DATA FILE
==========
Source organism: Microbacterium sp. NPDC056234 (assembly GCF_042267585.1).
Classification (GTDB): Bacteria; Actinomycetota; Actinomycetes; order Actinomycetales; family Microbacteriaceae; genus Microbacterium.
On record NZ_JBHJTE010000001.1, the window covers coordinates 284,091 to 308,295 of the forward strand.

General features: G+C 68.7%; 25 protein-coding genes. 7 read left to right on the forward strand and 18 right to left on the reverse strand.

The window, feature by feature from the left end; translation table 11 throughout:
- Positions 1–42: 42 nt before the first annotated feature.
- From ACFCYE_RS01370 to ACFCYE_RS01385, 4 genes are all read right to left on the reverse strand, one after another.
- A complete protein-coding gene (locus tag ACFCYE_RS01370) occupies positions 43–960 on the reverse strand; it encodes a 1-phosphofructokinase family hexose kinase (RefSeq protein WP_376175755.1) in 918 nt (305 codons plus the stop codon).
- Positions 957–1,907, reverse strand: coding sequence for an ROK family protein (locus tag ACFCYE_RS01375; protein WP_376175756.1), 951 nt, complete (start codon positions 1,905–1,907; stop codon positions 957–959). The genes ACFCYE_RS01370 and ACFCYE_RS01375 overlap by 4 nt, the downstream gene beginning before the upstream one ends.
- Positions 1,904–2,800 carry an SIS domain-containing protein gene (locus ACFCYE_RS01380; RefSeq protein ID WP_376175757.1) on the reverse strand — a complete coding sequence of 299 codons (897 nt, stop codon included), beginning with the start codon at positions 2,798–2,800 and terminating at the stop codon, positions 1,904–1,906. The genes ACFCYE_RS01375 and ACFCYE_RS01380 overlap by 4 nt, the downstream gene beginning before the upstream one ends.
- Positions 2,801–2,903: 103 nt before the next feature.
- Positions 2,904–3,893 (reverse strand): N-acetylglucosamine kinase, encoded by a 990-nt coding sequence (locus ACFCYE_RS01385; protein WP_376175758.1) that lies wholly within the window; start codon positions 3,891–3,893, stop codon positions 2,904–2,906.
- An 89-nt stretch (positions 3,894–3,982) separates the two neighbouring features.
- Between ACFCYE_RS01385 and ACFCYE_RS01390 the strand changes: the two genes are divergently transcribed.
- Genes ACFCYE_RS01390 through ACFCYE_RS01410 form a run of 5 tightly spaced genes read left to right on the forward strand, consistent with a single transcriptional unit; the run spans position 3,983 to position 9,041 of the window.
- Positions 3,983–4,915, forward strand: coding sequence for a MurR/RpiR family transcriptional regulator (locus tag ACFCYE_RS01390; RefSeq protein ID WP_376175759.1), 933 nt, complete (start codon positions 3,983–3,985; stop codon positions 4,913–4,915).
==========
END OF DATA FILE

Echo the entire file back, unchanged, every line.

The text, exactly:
Source organism: Microbacterium sp. NPDC056234 (assembly GCF_042267585.1).
Classification (GTDB): Bacteria; Actinomycetota; Actinomycetes; order Actinomycetales; family Microbacteriaceae; genus Microbacterium.
On record NZ_JBHJTE010000001.1, the window covers coordinates 284,091 to 308,295 of the forward strand.

General features: G+C 68.7%; 25 protein-coding genes. 7 read left to right on the forward strand and 18 right to left on the reverse strand.

The window, feature by feature from the left end; translation table 11 throughout:
- Positions 1–42: 42 nt before the first annotated feature.
- From ACFCYE_RS01370 to ACFCYE_RS01385, 4 genes are all read right to left on the reverse strand, one after another.
- A complete protein-coding gene (locus tag ACFCYE_RS01370) occupies positions 43–960 on the reverse strand; it encodes a 1-phosphofructokinase family hexose kinase (RefSeq protein WP_376175755.1) in 918 nt (305 codons plus the stop codon).
- Positions 957–1,907, reverse strand: coding sequence for an ROK family protein (locus tag ACFCYE_RS01375; protein WP_376175756.1), 951 nt, complete (start codon positions 1,905–1,907; stop codon positions 957–959). The genes ACFCYE_RS01370 and ACFCYE_RS01375 overlap by 4 nt, the downstream gene beginning before the upstream one ends.
- Positions 1,904–2,800 carry an SIS domain-containing protein gene (locus ACFCYE_RS01380; RefSeq protein ID WP_376175757.1) on the reverse strand — a complete coding sequence of 299 codons (897 nt, stop codon included), beginning with the start codon at positions 2,798–2,800 and terminating at the stop codon, positions 1,904–1,906. The genes ACFCYE_RS01375 and ACFCYE_RS01380 overlap by 4 nt, the downstream gene beginning before the upstream one ends.
- Positions 2,801–2,903: 103 nt before the next feature.
- Positions 2,904–3,893 (reverse strand): N-acetylglucosamine kinase, encoded by a 990-nt coding sequence (locus ACFCYE_RS01385; protein WP_376175758.1) that lies wholly within the window; start codon positions 3,891–3,893, stop codon positions 2,904–2,906.
- An 89-nt stretch (positions 3,894–3,982) separates the two neighbouring features.
- Between ACFCYE_RS01385 and ACFCYE_RS01390 the strand changes: the two genes are divergently transcribed.
- Genes ACFCYE_RS01390 through ACFCYE_RS01410 form a run of 5 tightly spaced genes read left to right on the forward strand, consistent with a single transcriptional unit; the run spans position 3,983 to position 9,041 of the window.
- Positions 3,983–4,915, forward strand: coding sequence for a MurR/RpiR family transcriptional regulator (locus tag ACFCYE_RS01390; RefSeq protein ID WP_376175759.1), 933 nt, complete (start codon positions 3,983–3,985; stop codon positions 4,913–4,915).